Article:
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'Time to go home': South Sudanese cautiously welcome unity government

Refugees in neighbouring countries hope that deal between government and opposition mean that years of killing and displacement are over
President Salva Kiir Myardit, left, and Riek Machar, right, finally agreed this week, under strong pressure from the region and abroad, to go ahead with the unity government (AFP)
By Mohammed Amin in Khartoum

South Sudan rebel leader Riek Machar was sworn in as first vice president on Saturday, formally rejoining the government in the latest bid to bring peace to a nation ravaged by six years of war.

"I do hereby swear that I shall be faithful and bear diligence to the Republic of South Sudan," Machar said in his oath in front of a room packed with diplomats, the leader of Sudan General Abdel Fattah al-Burhan and other regional representatives.

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Machar embraced and shook hands with his bitter rival President Salva Kiir Myardit, with whom he will be attempting to govern for the third time since the country's independence in 2011.

The pair finally agreed this week, under strong pressure from the region and abroad, to go ahead with a unity government which was the cornerstone of a September 2018 peace deal.

Kiir on Friday dissolved his government ahead of the formation of the new government on Saturday.

The deal has inspired hope among Southern Sudanese, especially those who are refugees in neighbouring countries like Sudan, Kenya and Uganda, that the years of killing and displacement are over.

'Brave step and decision by President Salva Kiir'

The compromise made by Kiir in accepting the reversal of the subdivision into 32 states and the return to the original 10 states and three administrative areas of Abyei, Pibor, and Ruweng has been cautiously welcomed by the both citizens and political parties. 

South Sudan brokered a peace agreement in Sudan in 2017, but the issue of the 10 states had been pending and became one of the main outstanding issues between the government and the opposition.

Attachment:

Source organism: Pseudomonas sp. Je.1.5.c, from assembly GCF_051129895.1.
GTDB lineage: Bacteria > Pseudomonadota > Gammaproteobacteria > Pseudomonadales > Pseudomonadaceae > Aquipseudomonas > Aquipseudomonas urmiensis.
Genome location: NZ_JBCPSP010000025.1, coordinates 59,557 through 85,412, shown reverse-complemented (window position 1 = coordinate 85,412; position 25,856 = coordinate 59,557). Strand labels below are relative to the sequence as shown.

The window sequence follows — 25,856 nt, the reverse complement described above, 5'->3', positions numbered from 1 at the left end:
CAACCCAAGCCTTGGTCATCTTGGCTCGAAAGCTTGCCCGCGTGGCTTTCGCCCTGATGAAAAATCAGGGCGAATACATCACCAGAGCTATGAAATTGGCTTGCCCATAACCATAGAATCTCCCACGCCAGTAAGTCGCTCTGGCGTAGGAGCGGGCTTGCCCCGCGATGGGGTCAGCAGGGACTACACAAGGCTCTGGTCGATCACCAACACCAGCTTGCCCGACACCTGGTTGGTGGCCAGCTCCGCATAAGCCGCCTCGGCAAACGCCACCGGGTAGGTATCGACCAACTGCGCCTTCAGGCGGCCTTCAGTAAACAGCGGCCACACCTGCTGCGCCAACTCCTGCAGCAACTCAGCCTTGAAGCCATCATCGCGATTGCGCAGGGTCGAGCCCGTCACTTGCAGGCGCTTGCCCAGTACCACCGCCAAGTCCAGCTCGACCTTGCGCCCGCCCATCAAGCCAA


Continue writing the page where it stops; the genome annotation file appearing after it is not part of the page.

South Sudan leaders had also signed a peace deal in neighboring Ethiopia in 2015, but it collapsed after fighting broken out again inside the capital Juba between the forces of Kiir and Machar. 

A Southern Sudanese official said that the reduction of the states from 32 to 10 had resolved the main pending issues and paved the way for the agreement.
The source, who asked for anonymity because he was not authorised to talk to the media, told Middle East Eye that the unity government would be based on quotas already agreed upon in the 2017 agreement. 

"We believe that this brave step and decision by President Salva Kiir will pave the way for the peace and stability of the country, we hope the other parties, especially the opposition, will be serious in the constructive engagement for the implementation of the agreement," he said.

Opposition welcome breakthrough

The majority of political parties have welcomed the decision over the formation of the new government.
The main opposition party, the Sudan Liberation Movement/In opposition (SPLM/IO), which is led by Machar, welcomed the breakthrough and his appointment as first vice president. 

SPLM/IO spokesman Pouk Both told MEE that Kiir's decision to return to the original 10 states would solve the obstacle of land disputes and boundaries in the country. 

"We strongly welcome President Salva Kiir’s order to revert to the original 10 states because it resolves disputes over land and boundaries in South Sudan," he said.

Olaw Adiang, South Sudan Head of Secretariat of the Joint Transitional Security Committee, also welcomed the breakthrough, saying the main priority now was the implementation of the agreement itself. 

"If implemented in letter and spirit it leads to a democratic, stable South Sudan," he told MEE.
"The next step is the formation of a presidency composed of five vice presidents, 35 ministers and 10 deputy ministers. 

"Plus 10 state governments, three administrative areas and 550 members of parliament."

Multiple challenges 

However, Adiang said that some challenges could obstruct the implementation of the agreement. 

"The challenges are lack of political will, lack of resources and the level of corruption," he said.

"It seems the parties are not interested in implementing the security arrangements and transitional justice."